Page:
Saturday, March 17, 2007
Spices are an inescapable part of Malaysian life. Every local cuisine uses a spice of some kind, yet not every consumer is aware of the long and glorious history of the spice trade.
The Spice Journeys exhibition at the Islamic Arts Museum aims to highlight the link between trade, spices and the expansion of Islam. The colourful story they are telling is accompanied by equally colourful pictures and artefacts.
Spices were clearly an essential part of early Islamic cuisine, and have remained so ever since. The Sufi master Mevlana Jalaluddin Rumi used food as a metaphor in much of his philosophy and organised his dervish brotherhood around the kitchen. Among the spices that appeared in his recipes were cumin, black pepper, cinnamon and sumac.
Spices changed every life they touched, and with the greater availability after the 17th century, they touched a huge number of lives. The world’s rarest produce has today become among the most commonplace things.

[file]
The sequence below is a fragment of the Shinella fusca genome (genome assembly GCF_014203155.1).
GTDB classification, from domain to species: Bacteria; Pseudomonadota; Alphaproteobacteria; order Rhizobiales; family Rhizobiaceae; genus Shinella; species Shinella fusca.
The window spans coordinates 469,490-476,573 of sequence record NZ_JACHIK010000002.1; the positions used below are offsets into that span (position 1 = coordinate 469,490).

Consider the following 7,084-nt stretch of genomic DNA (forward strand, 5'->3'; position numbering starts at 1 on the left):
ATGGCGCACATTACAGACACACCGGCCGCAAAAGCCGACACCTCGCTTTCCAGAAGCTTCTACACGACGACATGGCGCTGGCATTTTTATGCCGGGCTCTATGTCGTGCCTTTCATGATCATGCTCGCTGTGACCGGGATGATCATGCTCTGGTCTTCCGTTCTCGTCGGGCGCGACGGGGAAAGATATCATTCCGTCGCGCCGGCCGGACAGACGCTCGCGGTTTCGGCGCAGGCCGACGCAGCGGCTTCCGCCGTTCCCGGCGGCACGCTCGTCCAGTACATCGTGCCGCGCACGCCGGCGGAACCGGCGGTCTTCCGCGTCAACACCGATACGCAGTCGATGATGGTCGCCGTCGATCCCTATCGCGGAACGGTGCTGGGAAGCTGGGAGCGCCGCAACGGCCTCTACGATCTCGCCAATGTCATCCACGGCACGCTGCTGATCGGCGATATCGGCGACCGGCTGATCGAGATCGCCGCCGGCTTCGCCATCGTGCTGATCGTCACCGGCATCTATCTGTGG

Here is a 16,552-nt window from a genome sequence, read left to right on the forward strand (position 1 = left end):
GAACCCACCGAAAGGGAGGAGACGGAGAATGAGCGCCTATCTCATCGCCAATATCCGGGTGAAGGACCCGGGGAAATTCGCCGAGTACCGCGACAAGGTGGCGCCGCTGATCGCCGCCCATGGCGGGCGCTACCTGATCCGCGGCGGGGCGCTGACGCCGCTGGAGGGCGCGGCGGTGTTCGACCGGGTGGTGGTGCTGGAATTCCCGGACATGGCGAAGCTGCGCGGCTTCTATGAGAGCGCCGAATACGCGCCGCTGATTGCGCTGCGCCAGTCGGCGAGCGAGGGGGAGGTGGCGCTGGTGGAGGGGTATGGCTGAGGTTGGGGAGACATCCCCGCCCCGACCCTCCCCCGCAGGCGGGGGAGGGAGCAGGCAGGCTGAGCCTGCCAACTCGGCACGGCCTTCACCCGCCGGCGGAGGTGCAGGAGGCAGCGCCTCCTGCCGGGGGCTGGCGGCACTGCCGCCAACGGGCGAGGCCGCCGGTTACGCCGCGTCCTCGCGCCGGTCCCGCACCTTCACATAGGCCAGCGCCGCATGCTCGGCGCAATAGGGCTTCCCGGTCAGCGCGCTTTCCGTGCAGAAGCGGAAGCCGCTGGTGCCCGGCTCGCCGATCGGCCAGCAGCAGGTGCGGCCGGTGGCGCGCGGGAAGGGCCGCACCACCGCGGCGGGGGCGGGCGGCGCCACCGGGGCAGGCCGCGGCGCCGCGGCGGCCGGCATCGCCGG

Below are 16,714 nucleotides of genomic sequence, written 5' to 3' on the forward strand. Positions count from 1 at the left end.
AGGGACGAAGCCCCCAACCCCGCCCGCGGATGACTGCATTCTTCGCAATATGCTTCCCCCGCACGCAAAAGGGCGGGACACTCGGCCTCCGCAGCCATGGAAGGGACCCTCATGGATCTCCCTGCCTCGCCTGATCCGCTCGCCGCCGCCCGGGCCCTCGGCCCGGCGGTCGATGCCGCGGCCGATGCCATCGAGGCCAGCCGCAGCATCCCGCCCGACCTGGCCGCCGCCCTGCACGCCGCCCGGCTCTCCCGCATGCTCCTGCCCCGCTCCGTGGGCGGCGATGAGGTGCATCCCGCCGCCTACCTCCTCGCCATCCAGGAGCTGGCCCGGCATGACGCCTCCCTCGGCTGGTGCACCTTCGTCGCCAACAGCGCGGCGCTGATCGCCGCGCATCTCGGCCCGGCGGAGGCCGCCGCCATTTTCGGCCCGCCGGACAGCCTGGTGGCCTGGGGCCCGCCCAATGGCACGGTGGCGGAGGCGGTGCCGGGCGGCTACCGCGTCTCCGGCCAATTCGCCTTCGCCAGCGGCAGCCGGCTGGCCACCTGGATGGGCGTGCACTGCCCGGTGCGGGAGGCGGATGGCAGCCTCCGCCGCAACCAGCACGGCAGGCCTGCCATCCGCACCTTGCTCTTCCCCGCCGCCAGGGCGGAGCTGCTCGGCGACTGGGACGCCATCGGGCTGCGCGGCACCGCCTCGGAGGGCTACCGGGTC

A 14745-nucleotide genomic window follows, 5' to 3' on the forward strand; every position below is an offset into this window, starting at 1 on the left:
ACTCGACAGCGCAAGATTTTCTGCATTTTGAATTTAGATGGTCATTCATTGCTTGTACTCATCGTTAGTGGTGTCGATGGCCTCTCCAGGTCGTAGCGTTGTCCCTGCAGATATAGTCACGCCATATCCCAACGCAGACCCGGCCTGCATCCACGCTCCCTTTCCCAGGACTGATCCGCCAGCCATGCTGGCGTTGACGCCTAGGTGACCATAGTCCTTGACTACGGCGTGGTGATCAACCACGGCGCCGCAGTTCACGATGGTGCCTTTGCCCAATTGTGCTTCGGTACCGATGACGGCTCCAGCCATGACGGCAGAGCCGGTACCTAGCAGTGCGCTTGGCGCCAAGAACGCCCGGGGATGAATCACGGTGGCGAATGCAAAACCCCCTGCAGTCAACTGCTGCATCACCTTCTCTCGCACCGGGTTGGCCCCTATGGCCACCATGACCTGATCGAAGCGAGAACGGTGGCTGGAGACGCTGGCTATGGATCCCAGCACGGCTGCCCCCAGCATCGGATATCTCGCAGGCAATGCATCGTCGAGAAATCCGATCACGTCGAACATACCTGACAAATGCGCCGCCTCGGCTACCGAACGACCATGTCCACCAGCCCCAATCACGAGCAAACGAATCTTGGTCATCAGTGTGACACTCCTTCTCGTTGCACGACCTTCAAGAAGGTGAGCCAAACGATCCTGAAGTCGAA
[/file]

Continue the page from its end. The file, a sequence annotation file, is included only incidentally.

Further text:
There are a few exceptions, however: saffron is still worth considerably more than its weight in gold. The most exotic manifestation of spices is now reserved for perfumes. Nina Ricci’s classic L’Air du Temps somehow seems more magical when it is revealed that it incorporates bergamot, sandalwood and clove, as well as the musk that was such a delight to the Prophet Muhammad.
How these came to be in Ricci’s perfume is very much a result of the Islamic world’s contribution to trade.
The exhibition shows how this contribution worked. There are navigational instruments such as astrolabes – for helping mariners find their way, as well as getting their prayer times right – to medical books that emphasise the importance of certain spices.
Even public bathhouses, which later acquired a different sort of reputation, were once an important link in the spice trade.
The most profitable destination in this global network was South-East Asia. As the source of the most expensive of all spices, it eventually became a significant part of the Islamic world. Arab traders had been visiting the Malay Archipelago long before it became Muslim.
Journeys: Taste and Trade in the Islamic World is at the Islamic Arts Museum Malaysia until April 18